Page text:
Development (HUD)

Page 105
23
Closing Delays
  • Missing paperwork or errors
  • Down payment source changes
  • Incorrect information
  • Title defect
  • Pending judgment or lien
  • Lack of property insurance
  • Lack of approval by condo or homeowners
    association
  • Incomplete contingencies
  • Required inspections not made
  • Invalid powers of attorney for those acting on
    behalf of parties
  • Property defects
  • Sellers move-out date changes
  • Foreign funds not transferred or exchanged
  • Lender rejections or requirements
  • Property appraisal below loan value

Page 105-106
24
The Hurricane Box
  • Insurers suspend issuance of new policies
  • Gulf States affected
  • Closings delayed

Source U.S. Geological Survey Woods Hole Science
Center
Page 107
25
Types of Mortgages
  • Interest-only loan
  • Buydown mortgage
  • Graduated payment mortgage (GPM)
  • Convertible adjustable rate mortgage (ARM)
  • Fixed-period ARM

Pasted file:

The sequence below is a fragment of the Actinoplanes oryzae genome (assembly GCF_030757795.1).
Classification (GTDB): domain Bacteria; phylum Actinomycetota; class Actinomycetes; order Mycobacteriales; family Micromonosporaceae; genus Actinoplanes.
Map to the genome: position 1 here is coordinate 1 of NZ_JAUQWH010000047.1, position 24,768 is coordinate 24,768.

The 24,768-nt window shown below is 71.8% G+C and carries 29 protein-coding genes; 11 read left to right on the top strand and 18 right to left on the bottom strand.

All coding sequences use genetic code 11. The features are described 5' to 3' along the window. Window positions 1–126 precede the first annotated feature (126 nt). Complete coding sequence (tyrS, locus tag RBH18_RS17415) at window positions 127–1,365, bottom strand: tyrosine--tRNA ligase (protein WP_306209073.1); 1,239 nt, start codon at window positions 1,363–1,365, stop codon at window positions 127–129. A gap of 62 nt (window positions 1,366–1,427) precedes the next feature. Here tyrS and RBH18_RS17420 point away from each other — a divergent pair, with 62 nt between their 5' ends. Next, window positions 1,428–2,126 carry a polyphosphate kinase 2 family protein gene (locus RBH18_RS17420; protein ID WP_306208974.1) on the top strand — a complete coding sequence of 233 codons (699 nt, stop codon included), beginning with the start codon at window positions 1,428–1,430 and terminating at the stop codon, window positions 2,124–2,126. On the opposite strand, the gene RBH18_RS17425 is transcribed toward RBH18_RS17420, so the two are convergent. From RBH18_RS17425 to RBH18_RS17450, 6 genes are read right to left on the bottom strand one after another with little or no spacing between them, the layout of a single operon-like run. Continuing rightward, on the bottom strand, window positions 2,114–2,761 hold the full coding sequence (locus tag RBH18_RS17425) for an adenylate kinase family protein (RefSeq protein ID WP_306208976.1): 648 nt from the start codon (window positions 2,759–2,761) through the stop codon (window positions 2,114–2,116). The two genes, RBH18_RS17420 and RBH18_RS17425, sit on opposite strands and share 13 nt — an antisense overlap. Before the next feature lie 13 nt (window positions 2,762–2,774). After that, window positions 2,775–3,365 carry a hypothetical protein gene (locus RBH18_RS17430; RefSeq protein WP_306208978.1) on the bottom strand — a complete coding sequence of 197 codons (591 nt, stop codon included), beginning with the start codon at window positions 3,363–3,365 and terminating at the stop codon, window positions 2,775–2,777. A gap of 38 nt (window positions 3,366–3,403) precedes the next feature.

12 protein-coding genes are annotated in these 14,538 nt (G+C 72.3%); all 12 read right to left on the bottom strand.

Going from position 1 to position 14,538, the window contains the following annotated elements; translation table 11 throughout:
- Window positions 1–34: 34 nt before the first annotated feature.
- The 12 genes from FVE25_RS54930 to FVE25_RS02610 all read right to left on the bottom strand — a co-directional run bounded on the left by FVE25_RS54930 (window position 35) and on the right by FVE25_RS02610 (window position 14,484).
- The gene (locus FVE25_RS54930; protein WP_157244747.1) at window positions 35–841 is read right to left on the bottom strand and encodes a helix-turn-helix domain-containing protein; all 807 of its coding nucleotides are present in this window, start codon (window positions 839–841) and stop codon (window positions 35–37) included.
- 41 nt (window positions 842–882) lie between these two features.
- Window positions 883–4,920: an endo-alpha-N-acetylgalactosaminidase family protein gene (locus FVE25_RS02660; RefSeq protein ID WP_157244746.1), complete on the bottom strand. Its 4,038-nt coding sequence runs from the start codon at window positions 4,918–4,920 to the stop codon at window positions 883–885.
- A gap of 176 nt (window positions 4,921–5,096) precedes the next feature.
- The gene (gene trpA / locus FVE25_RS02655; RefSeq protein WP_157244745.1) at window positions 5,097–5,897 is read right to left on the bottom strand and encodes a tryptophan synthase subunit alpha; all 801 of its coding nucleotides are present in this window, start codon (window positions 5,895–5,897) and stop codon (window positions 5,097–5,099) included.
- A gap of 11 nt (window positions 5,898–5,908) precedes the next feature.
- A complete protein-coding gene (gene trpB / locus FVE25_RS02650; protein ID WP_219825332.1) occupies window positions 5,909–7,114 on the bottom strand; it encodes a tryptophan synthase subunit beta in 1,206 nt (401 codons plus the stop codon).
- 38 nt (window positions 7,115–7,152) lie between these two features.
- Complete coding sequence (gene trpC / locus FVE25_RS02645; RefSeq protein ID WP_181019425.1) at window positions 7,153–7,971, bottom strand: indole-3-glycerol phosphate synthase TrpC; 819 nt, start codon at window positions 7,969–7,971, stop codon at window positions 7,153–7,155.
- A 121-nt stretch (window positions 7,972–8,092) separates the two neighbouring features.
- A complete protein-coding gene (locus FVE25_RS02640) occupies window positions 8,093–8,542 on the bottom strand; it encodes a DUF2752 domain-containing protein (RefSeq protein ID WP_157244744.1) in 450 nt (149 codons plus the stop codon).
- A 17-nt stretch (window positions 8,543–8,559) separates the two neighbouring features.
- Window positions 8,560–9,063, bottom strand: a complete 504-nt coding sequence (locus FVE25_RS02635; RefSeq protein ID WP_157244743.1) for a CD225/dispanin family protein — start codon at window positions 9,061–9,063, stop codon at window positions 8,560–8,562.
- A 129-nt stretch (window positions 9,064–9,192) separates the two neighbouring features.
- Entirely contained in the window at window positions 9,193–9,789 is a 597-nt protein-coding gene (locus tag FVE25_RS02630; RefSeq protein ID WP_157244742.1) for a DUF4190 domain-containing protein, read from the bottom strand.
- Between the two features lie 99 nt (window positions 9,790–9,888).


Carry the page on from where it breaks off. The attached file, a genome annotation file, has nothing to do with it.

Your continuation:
• Two-step mortage
  • Option ARM

Page 107-108
26
How to Make a Mortgage Payment
  • Monthly installments
  • Portion of principal, interest, property tax,
    mortgage insurance
  • Taxes held in escrow and paid by lender to taxing
    body
  • Borrowers receive statement or coupon book

Page 109
27
Method of Property Purchase
  • Foreign buyers less likely to finance
  • Difficulty obtaining mortgage
  • Unable to avail themselves of MID tax benefits
  • Pooling family money

Source 2010 NATIONAL ASSOCIATION OF REALTORS
Profile of International Home Buying Activity
Page 109-110
28
Foreign Clients Should Expect To
  • Divulge financial information
  • Transfer funds
  • Make payments by wire or cashiers or bank check
  • Obtain Taxpayer Identification Number (TIN)
  • Obtain proper immigration and/or visa documents
  • Complete all transaction process
    steps
  • Act quickly when property found

Page 110-111
29
Foreign Clients Should Expect To
  • Understand purpose and scope of disclosures
  • Confidentiality
  • Understand due diligence process
  • Expect involvement of other professionals
  • Plan ahead on how to hold title
  • Confer with tax planner in home country
  • Commercial investors should
  • Consider letters of recommendation
  • Find a qualified commercial practitioner

Page 110-111
30
Exercise Matchingtransaction terminology
Page 112-113